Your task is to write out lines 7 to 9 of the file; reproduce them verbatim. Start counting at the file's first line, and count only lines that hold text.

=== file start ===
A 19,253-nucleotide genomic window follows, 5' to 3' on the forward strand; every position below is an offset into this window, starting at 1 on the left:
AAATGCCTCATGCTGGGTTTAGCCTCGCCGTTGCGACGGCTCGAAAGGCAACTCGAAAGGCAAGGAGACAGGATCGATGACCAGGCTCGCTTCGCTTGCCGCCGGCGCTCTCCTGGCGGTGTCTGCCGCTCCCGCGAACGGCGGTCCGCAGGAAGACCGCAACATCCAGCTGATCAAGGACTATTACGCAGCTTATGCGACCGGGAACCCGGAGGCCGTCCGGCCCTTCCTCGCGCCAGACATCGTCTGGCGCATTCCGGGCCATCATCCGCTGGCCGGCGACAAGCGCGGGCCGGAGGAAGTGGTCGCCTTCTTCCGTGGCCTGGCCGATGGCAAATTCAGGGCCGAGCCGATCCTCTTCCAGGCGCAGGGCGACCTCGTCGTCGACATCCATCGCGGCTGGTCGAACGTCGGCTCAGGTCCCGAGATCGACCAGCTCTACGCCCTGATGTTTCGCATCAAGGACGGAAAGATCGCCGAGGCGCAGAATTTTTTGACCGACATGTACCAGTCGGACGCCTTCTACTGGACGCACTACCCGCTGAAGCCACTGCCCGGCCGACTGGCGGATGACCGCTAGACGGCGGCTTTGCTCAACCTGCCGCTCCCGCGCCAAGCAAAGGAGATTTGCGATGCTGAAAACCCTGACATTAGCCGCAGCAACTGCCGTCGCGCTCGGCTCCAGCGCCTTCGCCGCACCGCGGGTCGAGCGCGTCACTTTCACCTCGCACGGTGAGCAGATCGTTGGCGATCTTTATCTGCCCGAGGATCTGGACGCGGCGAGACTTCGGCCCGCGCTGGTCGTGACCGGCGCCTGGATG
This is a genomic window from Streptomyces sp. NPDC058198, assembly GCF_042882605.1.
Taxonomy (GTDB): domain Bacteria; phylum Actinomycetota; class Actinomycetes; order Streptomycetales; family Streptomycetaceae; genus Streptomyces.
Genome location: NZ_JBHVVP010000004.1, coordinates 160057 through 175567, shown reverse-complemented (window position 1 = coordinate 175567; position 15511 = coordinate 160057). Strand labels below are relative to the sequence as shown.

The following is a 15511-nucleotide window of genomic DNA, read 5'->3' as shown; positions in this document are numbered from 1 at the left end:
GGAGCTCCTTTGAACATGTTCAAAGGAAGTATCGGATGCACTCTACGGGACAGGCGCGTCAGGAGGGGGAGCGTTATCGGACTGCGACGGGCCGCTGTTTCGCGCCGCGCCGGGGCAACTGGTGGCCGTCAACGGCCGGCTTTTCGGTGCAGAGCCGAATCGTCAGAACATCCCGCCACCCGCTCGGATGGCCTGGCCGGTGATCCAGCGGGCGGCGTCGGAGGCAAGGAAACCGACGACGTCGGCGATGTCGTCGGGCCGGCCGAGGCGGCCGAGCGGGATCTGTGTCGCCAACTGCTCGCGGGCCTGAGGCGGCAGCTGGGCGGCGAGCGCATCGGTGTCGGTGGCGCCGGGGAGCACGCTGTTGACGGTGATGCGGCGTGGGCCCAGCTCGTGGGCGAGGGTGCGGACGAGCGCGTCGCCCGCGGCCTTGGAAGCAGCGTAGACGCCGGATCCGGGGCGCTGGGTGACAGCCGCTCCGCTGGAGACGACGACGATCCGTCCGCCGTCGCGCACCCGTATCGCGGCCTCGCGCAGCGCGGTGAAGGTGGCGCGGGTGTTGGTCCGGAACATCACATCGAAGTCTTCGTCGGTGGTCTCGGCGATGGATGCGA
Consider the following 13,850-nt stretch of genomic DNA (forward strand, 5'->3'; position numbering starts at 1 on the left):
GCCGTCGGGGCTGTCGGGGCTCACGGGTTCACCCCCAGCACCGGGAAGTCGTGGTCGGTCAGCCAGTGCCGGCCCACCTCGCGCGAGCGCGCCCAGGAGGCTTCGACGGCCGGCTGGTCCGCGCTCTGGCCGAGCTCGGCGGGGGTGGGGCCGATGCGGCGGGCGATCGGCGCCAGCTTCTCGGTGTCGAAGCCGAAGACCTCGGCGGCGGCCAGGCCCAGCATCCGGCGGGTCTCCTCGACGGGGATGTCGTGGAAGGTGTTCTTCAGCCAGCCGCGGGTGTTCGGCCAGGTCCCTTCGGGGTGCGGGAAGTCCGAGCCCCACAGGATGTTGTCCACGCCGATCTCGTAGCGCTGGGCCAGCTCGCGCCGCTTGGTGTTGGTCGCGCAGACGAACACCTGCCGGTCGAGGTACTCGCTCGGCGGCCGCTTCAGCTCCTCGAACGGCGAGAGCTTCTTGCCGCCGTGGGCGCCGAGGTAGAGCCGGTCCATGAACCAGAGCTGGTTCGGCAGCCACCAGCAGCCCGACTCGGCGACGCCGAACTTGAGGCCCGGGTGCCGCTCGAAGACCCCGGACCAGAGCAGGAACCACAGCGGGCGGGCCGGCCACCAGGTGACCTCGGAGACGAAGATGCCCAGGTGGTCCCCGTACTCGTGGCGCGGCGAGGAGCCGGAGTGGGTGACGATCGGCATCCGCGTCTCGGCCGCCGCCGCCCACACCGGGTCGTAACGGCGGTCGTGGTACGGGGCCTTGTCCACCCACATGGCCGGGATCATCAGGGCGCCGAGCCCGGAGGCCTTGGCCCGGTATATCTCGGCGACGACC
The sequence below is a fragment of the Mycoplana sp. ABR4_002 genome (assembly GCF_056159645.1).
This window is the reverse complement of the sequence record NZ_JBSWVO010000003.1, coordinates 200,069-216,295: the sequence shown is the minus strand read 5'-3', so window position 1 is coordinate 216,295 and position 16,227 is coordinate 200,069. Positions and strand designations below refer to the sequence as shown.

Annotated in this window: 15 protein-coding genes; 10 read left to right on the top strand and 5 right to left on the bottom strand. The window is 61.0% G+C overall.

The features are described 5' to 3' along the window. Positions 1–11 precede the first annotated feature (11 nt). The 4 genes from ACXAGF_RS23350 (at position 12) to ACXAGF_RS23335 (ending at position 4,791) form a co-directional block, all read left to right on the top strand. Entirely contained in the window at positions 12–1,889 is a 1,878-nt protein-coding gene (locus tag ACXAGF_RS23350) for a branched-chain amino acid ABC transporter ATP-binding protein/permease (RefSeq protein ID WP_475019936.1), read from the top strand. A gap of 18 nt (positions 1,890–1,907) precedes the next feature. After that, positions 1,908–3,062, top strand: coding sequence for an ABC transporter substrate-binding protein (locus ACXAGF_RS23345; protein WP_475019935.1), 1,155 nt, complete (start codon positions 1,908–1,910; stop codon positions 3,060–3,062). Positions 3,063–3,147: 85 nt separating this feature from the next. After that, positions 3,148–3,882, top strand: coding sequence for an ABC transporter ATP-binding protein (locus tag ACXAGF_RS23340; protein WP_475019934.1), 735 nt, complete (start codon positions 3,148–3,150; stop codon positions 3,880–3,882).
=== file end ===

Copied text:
GGAGCTCCTTTGAACATGTTCAAAGGAAGTATCGGATGCACTCTACGGGACAGGCGCGTCAGGAGGGGGAGCGTTATCGGACTGCGACGGGCCGCTGTTTCGCGCCGCGCCGGGGCAACTGGTGGCCGTCAACGGCCGGCTTTTCGGTGCAGAGCCGAATCGTCAGAACATCCCGCCACCCGCTCGGATGGCCTGGCCGGTGATCCAGCGGGCGGCGTCGGAGGCAAGGAAACCGACGACGTCGGCGATGTCGTCGGGCCGGCCGAGGCGGCCGAGCGGGATCTGTGTCGCCAACTGCTCGCGGGCCTGAGGCGGCAGCTGGGCGGCGAGCGCATCGGTGTCGGTGGCGCCGGGGAGCACGCTGTTGACGGTGATGCGGCGTGGGCCCAGCTCGTGGGCGAGGGTGCGGACGAGCGCGTCGCCCGCGGCCTTGGAAGCAGCGTAGACGCCGGATCCGGGGCGCTGGGTGACAGCCGCTCCGCTGGAGACGACGACGATCCGTCCGCCGTCGCGCACCCGTATCGCGGCCTCGCGCAGCGCGGTGAAGGTGGCGCGGGTGTTGGTCCGGAACATCACATCGAAGTCTTCGTCGGTGGTCTCGGCGATGGATGCGA
Consider the following 13,850-nt stretch of genomic DNA (forward strand, 5'->3'; position numbering starts at 1 on the left):
GCCGTCGGGGCTGTCGGGGCTCACGGGTTCACCCCCAGCACCGGGAAGTCGTGGTCGGTCAGCCAGTGCCGGCCCACCTCGCGCGAGCGCGCCCAGGAGGCTTCGACGGCCGGCTGGTCCGCGCTCTGGCCGAGCTCGGCGGGGGTGGGGCCGATGCGGCGGGCGATCGGCGCCAGCTTCTCGGTGTCGAAGCCGAAGACCTCGGCGGCGGCCAGGCCCAGCATCCGGCGGGTCTCCTCGACGGGGATGTCGTGGAAGGTGTTCTTCAGCCAGCCGCGGGTGTTCGGCCAGGTCCCTTCGGGGTGCGGGAAGTCCGAGCCCCACAGGATGTTGTCCACGCCGATCTCGTAGCGCTGGGCCAGCTCGCGCCGCTTGGTGTTGGTCGCGCAGACGAACACCTGCCGGTCGAGGTACTCGCTCGGCGGCCGCTTCAGCTCCTCGAACGGCGAGAGCTTCTTGCCGCCGTGGGCGCCGAGGTAGAGCCGGTCCATGAACCAGAGCTGGTTCGGCAGCCACCAGCAGCCCGACTCGGCGACGCCGAACTTGAGGCCCGGGTGCCGCTCGAAGACCCCGGACCAGAGCAGGAACCACAGCGGGCGGGCCGGCCACCAGGTGACCTCGGAGACGAAGATGCCCAGGTGGTCCCCGTACTCGTGGCGCGGCGAGGAGCCGGAGTGGGTGACGATCGGCATCCGCGTCTCGGCCGCCGCCGCCCACACCGGGTCGTAACGGCGGTCGTGGTACGGGGCCTTGTCCACCCACATGGCCGGGATCATCAGGGCGCCGAGCCCGGAGGCCTTGGCCCGGTATATCTCGGCGACGACC